Pre–electroconvulsive therapy (ECT) evaluation is an essential part of ECT preparation, a standard treatment in the psychiatric field. However, no routine pre-ECT evaluation has been published so far. This preliminary study aimed to explore different practices in pre-ECT evaluation across European countries.
The data were collected as a snowball sample approach using an online survey from September 2019 to April 2020. The final analysis included data from 18 clinics placed in 16 European countries.
Regulations on the pre-ECT evaluation were found in 9 countries. All clinics reported doing complete blood count, serum electrolytes, and renal function analysis as a part of regular laboratory testing, alongside with a cardiovascular assessment. Ten clinics reported using psychiatric scales. Six clinics reported doing a cognitive assessment, of which all had regulations on the pre-ECT evaluation. Not one evaluation had the same sets of procedures and diagnostics.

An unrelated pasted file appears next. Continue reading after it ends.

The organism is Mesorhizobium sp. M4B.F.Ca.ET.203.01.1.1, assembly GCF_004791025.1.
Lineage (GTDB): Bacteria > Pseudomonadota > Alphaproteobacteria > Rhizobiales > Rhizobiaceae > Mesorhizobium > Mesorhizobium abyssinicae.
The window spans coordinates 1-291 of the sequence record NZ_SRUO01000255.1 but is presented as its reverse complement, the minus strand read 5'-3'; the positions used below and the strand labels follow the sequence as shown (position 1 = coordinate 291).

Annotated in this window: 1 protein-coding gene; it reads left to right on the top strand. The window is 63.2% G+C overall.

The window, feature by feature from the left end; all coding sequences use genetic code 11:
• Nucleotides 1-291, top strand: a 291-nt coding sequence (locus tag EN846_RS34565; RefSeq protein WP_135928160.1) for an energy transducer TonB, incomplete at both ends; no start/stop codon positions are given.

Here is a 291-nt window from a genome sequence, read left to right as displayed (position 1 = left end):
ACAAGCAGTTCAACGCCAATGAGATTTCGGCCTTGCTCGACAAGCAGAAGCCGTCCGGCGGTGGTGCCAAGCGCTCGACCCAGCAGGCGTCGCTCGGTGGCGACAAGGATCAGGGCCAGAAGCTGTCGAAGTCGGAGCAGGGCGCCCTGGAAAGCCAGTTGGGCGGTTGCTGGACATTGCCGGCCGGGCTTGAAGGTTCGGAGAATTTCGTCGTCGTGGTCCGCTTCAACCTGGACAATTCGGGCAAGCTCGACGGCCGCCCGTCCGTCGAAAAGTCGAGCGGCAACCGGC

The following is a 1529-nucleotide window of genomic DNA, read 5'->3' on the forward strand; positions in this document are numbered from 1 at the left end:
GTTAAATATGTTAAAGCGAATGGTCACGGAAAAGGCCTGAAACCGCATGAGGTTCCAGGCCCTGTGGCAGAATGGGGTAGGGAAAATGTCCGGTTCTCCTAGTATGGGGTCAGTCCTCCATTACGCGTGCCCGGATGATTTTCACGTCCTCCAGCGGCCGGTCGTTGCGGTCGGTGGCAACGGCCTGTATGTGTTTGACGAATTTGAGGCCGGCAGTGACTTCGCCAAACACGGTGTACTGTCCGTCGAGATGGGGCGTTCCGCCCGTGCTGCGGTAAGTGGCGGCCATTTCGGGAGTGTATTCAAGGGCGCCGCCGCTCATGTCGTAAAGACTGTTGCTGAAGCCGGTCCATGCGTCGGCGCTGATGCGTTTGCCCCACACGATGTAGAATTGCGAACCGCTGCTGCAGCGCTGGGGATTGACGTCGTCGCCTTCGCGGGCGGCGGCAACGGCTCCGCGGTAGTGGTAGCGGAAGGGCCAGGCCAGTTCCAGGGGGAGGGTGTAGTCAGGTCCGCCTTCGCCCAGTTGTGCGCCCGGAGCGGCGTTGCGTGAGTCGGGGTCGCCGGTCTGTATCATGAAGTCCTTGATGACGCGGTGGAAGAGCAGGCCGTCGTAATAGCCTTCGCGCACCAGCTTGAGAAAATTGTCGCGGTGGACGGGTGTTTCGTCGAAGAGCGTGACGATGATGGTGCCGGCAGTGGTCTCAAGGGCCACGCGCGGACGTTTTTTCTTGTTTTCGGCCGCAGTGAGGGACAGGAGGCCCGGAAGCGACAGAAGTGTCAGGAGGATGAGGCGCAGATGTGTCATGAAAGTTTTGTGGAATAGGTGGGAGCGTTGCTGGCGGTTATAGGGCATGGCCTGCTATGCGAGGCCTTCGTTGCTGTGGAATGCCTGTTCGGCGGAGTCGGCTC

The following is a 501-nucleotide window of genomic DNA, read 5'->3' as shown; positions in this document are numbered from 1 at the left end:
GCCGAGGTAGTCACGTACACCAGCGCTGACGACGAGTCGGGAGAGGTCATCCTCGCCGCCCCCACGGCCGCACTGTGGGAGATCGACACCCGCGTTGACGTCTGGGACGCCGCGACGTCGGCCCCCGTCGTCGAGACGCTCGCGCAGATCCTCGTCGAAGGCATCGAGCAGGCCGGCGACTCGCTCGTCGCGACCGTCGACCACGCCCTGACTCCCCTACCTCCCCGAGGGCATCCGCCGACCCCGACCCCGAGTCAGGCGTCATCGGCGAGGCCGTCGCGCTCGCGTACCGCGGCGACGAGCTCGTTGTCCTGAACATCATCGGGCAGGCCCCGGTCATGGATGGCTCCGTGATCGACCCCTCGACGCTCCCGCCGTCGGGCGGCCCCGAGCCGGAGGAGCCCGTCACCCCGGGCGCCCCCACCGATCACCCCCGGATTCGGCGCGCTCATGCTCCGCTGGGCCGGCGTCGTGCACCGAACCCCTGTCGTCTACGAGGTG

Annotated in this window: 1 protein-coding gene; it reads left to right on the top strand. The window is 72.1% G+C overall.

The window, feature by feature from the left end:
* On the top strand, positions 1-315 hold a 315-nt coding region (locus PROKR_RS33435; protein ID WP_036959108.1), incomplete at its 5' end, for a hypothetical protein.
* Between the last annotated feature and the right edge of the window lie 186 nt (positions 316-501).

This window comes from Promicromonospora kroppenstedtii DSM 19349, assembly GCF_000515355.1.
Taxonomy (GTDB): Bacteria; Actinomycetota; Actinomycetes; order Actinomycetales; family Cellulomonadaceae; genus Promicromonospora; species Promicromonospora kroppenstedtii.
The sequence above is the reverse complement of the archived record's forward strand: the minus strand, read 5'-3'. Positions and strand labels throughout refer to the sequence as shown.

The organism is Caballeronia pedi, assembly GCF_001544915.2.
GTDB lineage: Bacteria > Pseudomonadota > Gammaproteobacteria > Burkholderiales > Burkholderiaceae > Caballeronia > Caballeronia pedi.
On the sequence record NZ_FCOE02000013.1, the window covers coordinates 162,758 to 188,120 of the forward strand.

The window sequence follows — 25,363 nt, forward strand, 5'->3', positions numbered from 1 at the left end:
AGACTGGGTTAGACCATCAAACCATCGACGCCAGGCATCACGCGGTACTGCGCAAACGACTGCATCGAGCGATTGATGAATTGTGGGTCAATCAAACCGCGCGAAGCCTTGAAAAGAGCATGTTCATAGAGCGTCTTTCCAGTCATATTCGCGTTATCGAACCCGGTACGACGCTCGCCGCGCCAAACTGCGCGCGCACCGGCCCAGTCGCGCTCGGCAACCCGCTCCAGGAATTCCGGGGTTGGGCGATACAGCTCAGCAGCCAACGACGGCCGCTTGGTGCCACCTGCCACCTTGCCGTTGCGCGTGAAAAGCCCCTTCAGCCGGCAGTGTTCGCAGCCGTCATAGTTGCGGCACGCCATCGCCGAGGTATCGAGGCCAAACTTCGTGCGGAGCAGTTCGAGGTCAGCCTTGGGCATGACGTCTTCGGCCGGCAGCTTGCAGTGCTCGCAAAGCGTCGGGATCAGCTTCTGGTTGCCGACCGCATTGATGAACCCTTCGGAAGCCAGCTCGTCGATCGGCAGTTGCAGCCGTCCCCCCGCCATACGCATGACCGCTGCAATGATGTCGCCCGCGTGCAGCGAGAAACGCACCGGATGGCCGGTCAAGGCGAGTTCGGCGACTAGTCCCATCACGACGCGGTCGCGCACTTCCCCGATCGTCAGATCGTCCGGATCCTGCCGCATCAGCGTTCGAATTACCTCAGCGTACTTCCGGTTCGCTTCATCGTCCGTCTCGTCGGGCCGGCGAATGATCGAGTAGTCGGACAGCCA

The differences in assessment approaches mirror high variability of the pre-ECT evaluation practice across Europe. Cognitive assessment and objectification of psychiatric symptoms should be a regular part of the pre-ECT evaluation because of the monitoring of the most common adverse effect and observing the clinical response to ECT. Standardization of the pre-ECT evaluation and ECT in general would remove criticisms and opposition to the treatment, make it based on the best of our knowledge, and provide a method respectful of patients' best interests and rights.